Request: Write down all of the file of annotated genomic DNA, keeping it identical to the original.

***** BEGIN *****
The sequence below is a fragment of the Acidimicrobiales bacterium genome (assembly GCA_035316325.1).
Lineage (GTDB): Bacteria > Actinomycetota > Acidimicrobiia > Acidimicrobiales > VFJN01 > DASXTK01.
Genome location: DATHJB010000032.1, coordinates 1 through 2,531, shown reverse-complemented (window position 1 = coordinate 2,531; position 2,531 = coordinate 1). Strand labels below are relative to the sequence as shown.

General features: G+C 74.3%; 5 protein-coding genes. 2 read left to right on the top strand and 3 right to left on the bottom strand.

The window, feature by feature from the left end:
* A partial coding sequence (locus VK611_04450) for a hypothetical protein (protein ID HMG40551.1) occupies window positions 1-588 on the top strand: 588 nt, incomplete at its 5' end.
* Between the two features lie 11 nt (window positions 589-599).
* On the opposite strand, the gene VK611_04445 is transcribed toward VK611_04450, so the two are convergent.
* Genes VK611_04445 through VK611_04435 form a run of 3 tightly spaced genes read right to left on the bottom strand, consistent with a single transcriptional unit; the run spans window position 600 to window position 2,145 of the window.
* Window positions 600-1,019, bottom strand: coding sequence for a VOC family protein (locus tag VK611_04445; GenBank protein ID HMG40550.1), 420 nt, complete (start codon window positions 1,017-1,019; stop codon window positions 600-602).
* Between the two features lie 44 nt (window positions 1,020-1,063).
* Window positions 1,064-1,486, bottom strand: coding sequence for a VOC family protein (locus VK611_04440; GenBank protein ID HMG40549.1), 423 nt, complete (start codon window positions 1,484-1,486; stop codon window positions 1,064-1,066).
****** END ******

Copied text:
The sequence below is a fragment of the Acidimicrobiales bacterium genome (assembly GCA_035316325.1).
Lineage (GTDB): Bacteria > Actinomycetota > Acidimicrobiia > Acidimicrobiales > VFJN01 > DASXTK01.
Genome location: DATHJB010000032.1, coordinates 1 through 2,531, shown reverse-complemented (window position 1 = coordinate 2,531; position 2,531 = coordinate 1). Strand labels below are relative to the sequence as shown.

General features: G+C 74.3%; 5 protein-coding genes. 2 read left to right on the top strand and 3 right to left on the bottom strand.

The window, feature by feature from the left end:
* A partial coding sequence (locus VK611_04450) for a hypothetical protein (protein ID HMG40551.1) occupies window positions 1-588 on the top strand: 588 nt, incomplete at its 5' end.
* Between the two features lie 11 nt (window positions 589-599).
* On the opposite strand, the gene VK611_04445 is transcribed toward VK611_04450, so the two are convergent.
* Genes VK611_04445 through VK611_04435 form a run of 3 tightly spaced genes read right to left on the bottom strand, consistent with a single transcriptional unit; the run spans window position 600 to window position 2,145 of the window.
* Window positions 600-1,019, bottom strand: coding sequence for a VOC family protein (locus tag VK611_04445; GenBank protein ID HMG40550.1), 420 nt, complete (start codon window positions 1,017-1,019; stop codon window positions 600-602).
* Between the two features lie 44 nt (window positions 1,020-1,063).
* Window positions 1,064-1,486, bottom strand: coding sequence for a VOC family protein (locus VK611_04440; GenBank protein ID HMG40549.1), 423 nt, complete (start codon window positions 1,484-1,486; stop codon window positions 1,064-1,066).